Having an auto accident and dealing with mounting medical bills can be very stressful. Fortunately, even if you do not have health insurance, there can be some initial coverage for those medical bills under your or someone else’s auto policy. These medical benefits are called first party, or personal injury protection (“PIP”) benefits. Auto insurers in Pennsylvania are required to provide them by law, specifically via 75 PA. CS. 1711(a). At a minimum these medical benefits must provide $5,000 in medical coverage. However you can chose to have medical benefits coverage up to at least $100,000. You can also elect to have extraordinary medical benefits coverage up to $1,100,000.
Where does this medical benefits coverage come from? If you are a named insured under an auto policy for a car you or your family member own, you will receive medical benefits coverage from that policy. If you do not have a car, or are not a named insured under an auto policy, you can still get first party medical benefits coverage though. In this scenario, the medical benefits coverage would come from the auto policy of the motor vehicle you were in when the accident happened. So if you are a passenger in a friend’s car, or were driving a friend’s car with their permission and you were in an accident, the auto policy for your friend’s car will provide you first party medical benefits coverage up to the policy’s limits.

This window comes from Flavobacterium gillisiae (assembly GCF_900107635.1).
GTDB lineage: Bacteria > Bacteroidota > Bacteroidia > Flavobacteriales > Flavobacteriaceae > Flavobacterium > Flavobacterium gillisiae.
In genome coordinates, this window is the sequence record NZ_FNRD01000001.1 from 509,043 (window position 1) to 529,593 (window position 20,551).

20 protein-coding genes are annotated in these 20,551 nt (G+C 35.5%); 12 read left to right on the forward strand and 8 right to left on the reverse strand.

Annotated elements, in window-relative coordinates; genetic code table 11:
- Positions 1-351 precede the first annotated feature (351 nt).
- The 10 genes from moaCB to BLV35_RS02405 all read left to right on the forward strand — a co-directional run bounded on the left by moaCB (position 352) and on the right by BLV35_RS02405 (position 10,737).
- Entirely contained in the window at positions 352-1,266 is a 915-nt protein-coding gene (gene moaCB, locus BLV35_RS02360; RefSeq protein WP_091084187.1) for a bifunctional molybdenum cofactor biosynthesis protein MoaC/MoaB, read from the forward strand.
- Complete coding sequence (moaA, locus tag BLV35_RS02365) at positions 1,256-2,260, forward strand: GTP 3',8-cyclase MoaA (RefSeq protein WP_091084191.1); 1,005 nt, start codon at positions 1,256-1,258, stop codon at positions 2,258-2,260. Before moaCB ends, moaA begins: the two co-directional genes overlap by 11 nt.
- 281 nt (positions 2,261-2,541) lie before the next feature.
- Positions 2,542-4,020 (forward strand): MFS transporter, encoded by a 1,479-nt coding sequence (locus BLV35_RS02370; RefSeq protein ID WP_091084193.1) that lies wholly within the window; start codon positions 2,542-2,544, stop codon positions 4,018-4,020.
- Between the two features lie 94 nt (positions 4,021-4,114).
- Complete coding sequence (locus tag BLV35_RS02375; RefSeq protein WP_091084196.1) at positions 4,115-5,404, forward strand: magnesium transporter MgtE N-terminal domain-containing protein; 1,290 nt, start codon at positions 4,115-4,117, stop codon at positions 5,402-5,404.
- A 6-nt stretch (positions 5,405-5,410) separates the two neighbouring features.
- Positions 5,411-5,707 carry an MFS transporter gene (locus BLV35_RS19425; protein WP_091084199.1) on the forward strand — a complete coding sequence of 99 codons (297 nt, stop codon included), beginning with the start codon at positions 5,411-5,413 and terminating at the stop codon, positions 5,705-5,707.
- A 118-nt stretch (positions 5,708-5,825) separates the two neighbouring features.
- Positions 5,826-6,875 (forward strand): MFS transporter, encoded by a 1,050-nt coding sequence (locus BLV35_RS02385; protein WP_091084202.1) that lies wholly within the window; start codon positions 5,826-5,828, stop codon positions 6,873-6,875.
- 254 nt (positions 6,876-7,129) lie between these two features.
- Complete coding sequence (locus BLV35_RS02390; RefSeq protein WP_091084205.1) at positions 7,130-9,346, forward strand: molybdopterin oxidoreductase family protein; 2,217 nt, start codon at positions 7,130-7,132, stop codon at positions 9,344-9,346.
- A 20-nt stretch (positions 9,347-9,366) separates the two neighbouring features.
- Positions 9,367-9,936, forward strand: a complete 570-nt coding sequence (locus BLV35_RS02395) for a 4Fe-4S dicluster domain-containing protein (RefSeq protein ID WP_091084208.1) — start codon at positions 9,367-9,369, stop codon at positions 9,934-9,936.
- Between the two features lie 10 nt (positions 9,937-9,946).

What happens after the medical benefits coverage is used up? You will get what is called an exhaustion letter from the insurance carrier for the policy notifying you that the medical benefits are exhausted. From that point on you will have to look to your personal health insurance for medical coverage. If you do not have health insurance but do have a valid auto accident claim, any unpaid medical bills or out of pocket medical costs will be included as part of your damages claim.
If you have any questions about an auto accident you were in the attorneys at the Thistle Firm are here to help at 215-568-6800.